The ionic and zwitterionic compounds of the present invention are preferably derivatives of dodecaborane 2, since there are more iodine atoms per molecule possible with dodecaborane than decaborane, the dicarbonylated derivative of dodecaborane is more hydrophilic than the corresponding dicarbonyl decaborane, and a large number of substitution reactions are available. Ionic and zwitter-ionic compounds of the present invention preferably have an overall formal charge ranging from mono-anionic to mono-cationic. More highly charged species, up to a net ±4 charge are also included within the scope of the present invention.
Shown below are the chemical structures of six periodinated disubstituted dodecaborane compounds, B12 I12 2- 5, B12 I10 (CH2 NHCOCH3)2 2- 6, B12I 10 (CH2 NMe2)2 2- 7, B12 I10 (CH2 CO2 H)2 2- 8, B12 I10 C10 N2 O7 H23 1- 78, and B12 I10 N2 O10 H24 80, within the scope of the present invention (cage iodine atoms and formal charges are omitted to simplify structures). Because it is a goal of the present invention to have a high iodine percentage in the molecule, substituents containing a small number of atoms are illustrated to keep the percentage of iodine as high as possible. The particular substituents chosen affect the overall formal charge on the molecule. The fully iodinated dodecaborate 5 and bis-acetylmethylamino derivative, 6, have a formal charge of -2; the bis-dimethylamino derivative, 7, exists as a neutral di-zwitterionic species; the bis-carboxymethyl derivative, 8, is deprotonated at physiological pH and has a formal -4 charge; the trimethyl amino glucoheptonyl derivative, 78, has a formal charge of -1; and compound 80 is neutral.
Based on previous studies, the ionic nature of the compounds is likely to make them water soluble. It is expected that for these compounds the aqueous solubility will be primarily a function of the counterion used. ##STR17##
Shown below are the chemical structures of three periodinated monosubstituted dodecaborane compounds, B12 I11 NHCH2 COOH 76, B12 I11 C6 NO5 H13 77, B12 I11 C8 N2 O6 H18 79, within the scope of the present invention (cage iodine atoms and formal charges are omitted to simplify structures). ##STR18##
Nonionic ortho-dicarborane derivatives 9, 10, and 11 contain polyhydroxyl functional groups to aid in solubilization. The functional groups preferably are not ionized in vivo. Maurer et al., "Hydrophilically Augmented Glycosyl Carborane Derivatives for Incorporation in Anti-body Conjugation Reagents," Organometallics, vol. 7, pp. 2519-2524, (1988), report that glycosylated carboranes "showed a surprising water solubility", thus it is expected that the mono-glucosamine derivative, 9, and diglucosamine derivative, 10, are water soluble. It is also expected that the bis-dihydroxypropylcarborane 11 i also water soluble. Those skilled in the art will appreciate that other nonionic derivatives of periodinated ortho-dicarborane may be prepared by using other hydrophilic moieties in the place of the glucosamine or dihydroxypropyl groups. ##STR19##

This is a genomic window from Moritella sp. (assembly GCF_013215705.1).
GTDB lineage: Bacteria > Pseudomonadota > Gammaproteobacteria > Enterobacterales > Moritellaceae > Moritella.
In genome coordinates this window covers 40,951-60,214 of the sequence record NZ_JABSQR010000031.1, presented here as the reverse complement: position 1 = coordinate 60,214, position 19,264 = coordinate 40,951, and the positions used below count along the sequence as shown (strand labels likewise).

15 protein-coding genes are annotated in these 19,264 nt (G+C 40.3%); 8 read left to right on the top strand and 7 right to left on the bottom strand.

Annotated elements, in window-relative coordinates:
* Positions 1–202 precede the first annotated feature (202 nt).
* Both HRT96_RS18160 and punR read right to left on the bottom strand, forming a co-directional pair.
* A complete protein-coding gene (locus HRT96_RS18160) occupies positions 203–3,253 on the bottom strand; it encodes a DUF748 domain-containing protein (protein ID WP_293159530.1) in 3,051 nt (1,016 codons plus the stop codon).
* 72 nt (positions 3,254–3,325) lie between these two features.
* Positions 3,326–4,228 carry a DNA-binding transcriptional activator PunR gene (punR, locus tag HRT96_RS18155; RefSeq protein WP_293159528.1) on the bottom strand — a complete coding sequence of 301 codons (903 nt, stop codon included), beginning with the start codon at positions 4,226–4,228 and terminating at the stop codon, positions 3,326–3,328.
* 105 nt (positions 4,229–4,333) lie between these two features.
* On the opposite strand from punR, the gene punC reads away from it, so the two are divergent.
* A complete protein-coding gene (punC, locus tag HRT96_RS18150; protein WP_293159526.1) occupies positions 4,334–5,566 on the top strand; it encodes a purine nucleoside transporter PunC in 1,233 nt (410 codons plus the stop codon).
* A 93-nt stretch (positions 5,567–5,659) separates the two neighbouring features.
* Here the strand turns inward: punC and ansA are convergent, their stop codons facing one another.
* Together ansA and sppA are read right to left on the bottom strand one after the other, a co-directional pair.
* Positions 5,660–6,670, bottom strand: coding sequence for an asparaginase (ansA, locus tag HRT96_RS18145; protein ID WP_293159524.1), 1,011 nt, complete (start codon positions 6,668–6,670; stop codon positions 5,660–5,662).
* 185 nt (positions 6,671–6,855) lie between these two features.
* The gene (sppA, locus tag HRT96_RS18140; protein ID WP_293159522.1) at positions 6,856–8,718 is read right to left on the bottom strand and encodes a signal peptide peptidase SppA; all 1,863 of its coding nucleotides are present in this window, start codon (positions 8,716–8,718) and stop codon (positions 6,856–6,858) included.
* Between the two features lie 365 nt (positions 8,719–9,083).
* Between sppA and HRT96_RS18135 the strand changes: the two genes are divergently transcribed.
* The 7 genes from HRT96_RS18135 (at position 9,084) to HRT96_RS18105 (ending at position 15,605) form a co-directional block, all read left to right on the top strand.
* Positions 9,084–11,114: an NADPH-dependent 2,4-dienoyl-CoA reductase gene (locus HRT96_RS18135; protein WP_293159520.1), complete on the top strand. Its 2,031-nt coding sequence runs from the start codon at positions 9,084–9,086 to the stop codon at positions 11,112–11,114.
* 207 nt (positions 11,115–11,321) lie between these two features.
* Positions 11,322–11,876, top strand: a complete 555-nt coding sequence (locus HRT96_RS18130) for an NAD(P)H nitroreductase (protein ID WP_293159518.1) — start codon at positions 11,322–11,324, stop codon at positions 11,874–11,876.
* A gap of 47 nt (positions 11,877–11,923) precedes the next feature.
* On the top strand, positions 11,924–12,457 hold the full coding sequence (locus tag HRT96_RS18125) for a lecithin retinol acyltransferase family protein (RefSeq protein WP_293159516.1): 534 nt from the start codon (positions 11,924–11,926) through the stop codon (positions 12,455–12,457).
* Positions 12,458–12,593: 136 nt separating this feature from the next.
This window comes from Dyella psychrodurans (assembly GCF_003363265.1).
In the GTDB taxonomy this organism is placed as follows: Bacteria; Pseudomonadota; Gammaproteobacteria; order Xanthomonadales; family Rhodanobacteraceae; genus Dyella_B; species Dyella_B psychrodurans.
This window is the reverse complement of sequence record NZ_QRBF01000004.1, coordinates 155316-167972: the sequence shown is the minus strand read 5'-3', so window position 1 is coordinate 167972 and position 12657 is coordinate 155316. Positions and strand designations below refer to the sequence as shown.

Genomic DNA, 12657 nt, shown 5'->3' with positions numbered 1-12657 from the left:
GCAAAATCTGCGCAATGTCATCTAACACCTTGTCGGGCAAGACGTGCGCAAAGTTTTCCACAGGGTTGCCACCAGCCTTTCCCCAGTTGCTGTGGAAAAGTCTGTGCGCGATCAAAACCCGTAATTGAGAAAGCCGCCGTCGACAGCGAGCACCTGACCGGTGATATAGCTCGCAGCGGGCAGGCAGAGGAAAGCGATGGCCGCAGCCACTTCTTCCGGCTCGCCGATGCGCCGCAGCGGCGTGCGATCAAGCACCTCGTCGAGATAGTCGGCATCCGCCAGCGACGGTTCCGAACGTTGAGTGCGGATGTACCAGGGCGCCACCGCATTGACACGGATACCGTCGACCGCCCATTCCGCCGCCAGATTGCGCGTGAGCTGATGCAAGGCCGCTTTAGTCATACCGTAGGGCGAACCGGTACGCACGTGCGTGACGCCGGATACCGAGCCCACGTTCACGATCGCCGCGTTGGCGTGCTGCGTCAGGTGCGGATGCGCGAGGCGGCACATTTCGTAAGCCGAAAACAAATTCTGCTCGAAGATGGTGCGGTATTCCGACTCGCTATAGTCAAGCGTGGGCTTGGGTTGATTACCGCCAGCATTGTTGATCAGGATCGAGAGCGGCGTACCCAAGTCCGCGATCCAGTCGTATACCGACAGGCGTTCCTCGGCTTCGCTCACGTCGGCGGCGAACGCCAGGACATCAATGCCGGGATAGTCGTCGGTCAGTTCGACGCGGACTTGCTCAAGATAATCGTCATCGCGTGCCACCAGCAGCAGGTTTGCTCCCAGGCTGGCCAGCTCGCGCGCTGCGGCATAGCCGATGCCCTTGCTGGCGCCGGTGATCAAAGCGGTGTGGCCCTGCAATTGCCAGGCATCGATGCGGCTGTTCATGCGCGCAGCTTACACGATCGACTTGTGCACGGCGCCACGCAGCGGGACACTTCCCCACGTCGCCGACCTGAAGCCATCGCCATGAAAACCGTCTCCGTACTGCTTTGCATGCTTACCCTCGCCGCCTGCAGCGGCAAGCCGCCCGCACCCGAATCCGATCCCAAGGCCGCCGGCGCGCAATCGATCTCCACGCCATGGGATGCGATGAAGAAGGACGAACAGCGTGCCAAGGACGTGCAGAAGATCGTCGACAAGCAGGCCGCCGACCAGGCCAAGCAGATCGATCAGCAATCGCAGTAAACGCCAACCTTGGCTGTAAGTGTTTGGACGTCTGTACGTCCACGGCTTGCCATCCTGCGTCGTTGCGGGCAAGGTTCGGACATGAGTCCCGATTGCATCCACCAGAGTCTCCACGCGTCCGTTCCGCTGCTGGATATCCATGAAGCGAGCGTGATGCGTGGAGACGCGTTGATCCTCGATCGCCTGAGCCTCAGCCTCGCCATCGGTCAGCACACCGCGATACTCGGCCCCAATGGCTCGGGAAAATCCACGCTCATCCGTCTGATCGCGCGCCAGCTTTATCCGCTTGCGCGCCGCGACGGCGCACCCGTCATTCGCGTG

Nonionic meta-dicarborane derivatives 85, 86, 87, and 88 contain polyhydroxyl functional groups to aid in solubility. The cage iodine atoms have been omitted to simplify structures. ##STR20##
Several monocarbon carborane compounds, 51, 52, 81, 82, 83, and 84 are shown below (cage iodine atoms and formal charges are omitted for structure simplicity). ##STR21##
Hydrophilic moieties are used to solubilize the highly iodinated carboranes. As used herein, hydrophilic moieties include molecules with a high affinity for water such that log p<0, where p is the partition coefficient between octanol and water (the molecule's concentration in the octanol phase divided by the molecule's concentration in the water phase).
Typical hydrophilic moieties within the scope of the present invention include heterocyclic amino-alcohols such as dihydroxypyrrolidine, dihydroxypiperidine, and trihy-droxypiperidine, shown below: ##STR22## Polyhydroxyl, polyhydroxyalkyl groups, and sugar derivatives such as glucosamine, glucamine, gluconic acid chloride, and tosylate are currently preferred compounds to derivatize and solubilize iodinated carboranes and boranes within the scope of the present invention. Shown below are 1,3,4,6-Tetra-O-Acetyl-D-Glucosamine (HCl), ##STR23##
The borane compounds within the scope of the present invention may have symmetrical or unsymmetrical substitution of functional groups. The percentages of iodine are very high for all of the illustrated compounds such that further modification would still allow one to obtain compounds with high percentages of iodine. Dimeric dodecaborane compounds can easily be obtained and could have even higher percentages of iodine per molecule.
The following examples are offered to further illustrate the present invention. These examples are intended to be purely exemplary and should not be viewed as a limitation on any claimed embodiment. All chemicals purchased from commercial sources were analytical grade or better and were used without further purification unless noted.